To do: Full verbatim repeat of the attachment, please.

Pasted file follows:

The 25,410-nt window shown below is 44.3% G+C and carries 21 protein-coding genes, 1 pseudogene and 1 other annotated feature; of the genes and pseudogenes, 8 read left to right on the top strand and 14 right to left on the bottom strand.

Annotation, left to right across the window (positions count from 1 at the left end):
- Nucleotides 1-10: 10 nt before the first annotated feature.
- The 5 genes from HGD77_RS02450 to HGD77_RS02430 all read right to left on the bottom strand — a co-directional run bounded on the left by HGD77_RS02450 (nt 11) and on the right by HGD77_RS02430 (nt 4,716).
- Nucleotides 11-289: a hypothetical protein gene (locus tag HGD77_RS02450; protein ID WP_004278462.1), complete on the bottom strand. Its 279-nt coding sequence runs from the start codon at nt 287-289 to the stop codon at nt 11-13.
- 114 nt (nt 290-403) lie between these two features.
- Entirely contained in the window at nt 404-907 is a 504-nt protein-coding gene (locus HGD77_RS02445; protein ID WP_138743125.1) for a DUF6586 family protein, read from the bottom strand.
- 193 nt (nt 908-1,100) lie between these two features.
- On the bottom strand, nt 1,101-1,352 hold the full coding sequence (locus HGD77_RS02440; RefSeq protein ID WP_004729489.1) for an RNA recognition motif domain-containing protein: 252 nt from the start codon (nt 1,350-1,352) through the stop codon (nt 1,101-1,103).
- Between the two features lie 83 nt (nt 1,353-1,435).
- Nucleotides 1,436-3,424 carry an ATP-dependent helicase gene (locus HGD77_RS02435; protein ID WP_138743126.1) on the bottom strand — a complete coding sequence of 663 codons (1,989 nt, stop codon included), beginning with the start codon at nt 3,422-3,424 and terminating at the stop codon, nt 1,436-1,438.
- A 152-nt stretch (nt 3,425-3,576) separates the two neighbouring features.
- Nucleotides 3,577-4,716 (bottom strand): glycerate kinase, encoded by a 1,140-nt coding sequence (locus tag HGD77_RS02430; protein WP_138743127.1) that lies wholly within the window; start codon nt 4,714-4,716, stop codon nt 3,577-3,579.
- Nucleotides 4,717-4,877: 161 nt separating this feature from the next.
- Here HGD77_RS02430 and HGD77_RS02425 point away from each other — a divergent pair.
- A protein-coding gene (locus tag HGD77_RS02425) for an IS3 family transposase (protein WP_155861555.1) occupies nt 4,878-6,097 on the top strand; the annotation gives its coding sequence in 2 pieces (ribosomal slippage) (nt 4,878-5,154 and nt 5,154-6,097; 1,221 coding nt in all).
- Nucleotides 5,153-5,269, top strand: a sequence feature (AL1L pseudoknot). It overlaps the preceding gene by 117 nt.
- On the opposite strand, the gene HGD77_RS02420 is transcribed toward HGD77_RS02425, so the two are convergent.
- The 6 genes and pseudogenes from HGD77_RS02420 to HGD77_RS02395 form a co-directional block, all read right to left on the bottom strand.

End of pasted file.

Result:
The 25,410-nt window shown below is 44.3% G+C and carries 21 protein-coding genes, 1 pseudogene and 1 other annotated feature; of the genes and pseudogenes, 8 read left to right on the top strand and 14 right to left on the bottom strand.

Annotation, left to right across the window (positions count from 1 at the left end):
- Nucleotides 1-10: 10 nt before the first annotated feature.
- The 5 genes from HGD77_RS02450 to HGD77_RS02430 all read right to left on the bottom strand — a co-directional run bounded on the left by HGD77_RS02450 (nt 11) and on the right by HGD77_RS02430 (nt 4,716).
- Nucleotides 11-289: a hypothetical protein gene (locus tag HGD77_RS02450; protein ID WP_004278462.1), complete on the bottom strand. Its 279-nt coding sequence runs from the start codon at nt 287-289 to the stop codon at nt 11-13.
- 114 nt (nt 290-403) lie between these two features.
- Entirely contained in the window at nt 404-907 is a 504-nt protein-coding gene (locus HGD77_RS02445; protein ID WP_138743125.1) for a DUF6586 family protein, read from the bottom strand.
- 193 nt (nt 908-1,100) lie between these two features.
- On the bottom strand, nt 1,101-1,352 hold the full coding sequence (locus HGD77_RS02440; RefSeq protein ID WP_004729489.1) for an RNA recognition motif domain-containing protein: 252 nt from the start codon (nt 1,350-1,352) through the stop codon (nt 1,101-1,103).
- Between the two features lie 83 nt (nt 1,353-1,435).
- Nucleotides 1,436-3,424 carry an ATP-dependent helicase gene (locus HGD77_RS02435; protein ID WP_138743126.1) on the bottom strand — a complete coding sequence of 663 codons (1,989 nt, stop codon included), beginning with the start codon at nt 3,422-3,424 and terminating at the stop codon, nt 1,436-1,438.
- A 152-nt stretch (nt 3,425-3,576) separates the two neighbouring features.
- Nucleotides 3,577-4,716 (bottom strand): glycerate kinase, encoded by a 1,140-nt coding sequence (locus tag HGD77_RS02430; protein WP_138743127.1) that lies wholly within the window; start codon nt 4,714-4,716, stop codon nt 3,577-3,579.
- Nucleotides 4,717-4,877: 161 nt separating this feature from the next.
- Here HGD77_RS02430 and HGD77_RS02425 point away from each other — a divergent pair.
- A protein-coding gene (locus tag HGD77_RS02425) for an IS3 family transposase (protein WP_155861555.1) occupies nt 4,878-6,097 on the top strand; the annotation gives its coding sequence in 2 pieces (ribosomal slippage) (nt 4,878-5,154 and nt 5,154-6,097; 1,221 coding nt in all).
- Nucleotides 5,153-5,269, top strand: a sequence feature (AL1L pseudoknot). It overlaps the preceding gene by 117 nt.
- On the opposite strand, the gene HGD77_RS02420 is transcribed toward HGD77_RS02425, so the two are convergent.
- The 6 genes and pseudogenes from HGD77_RS02420 to HGD77_RS02395 form a co-directional block, all read right to left on the bottom strand.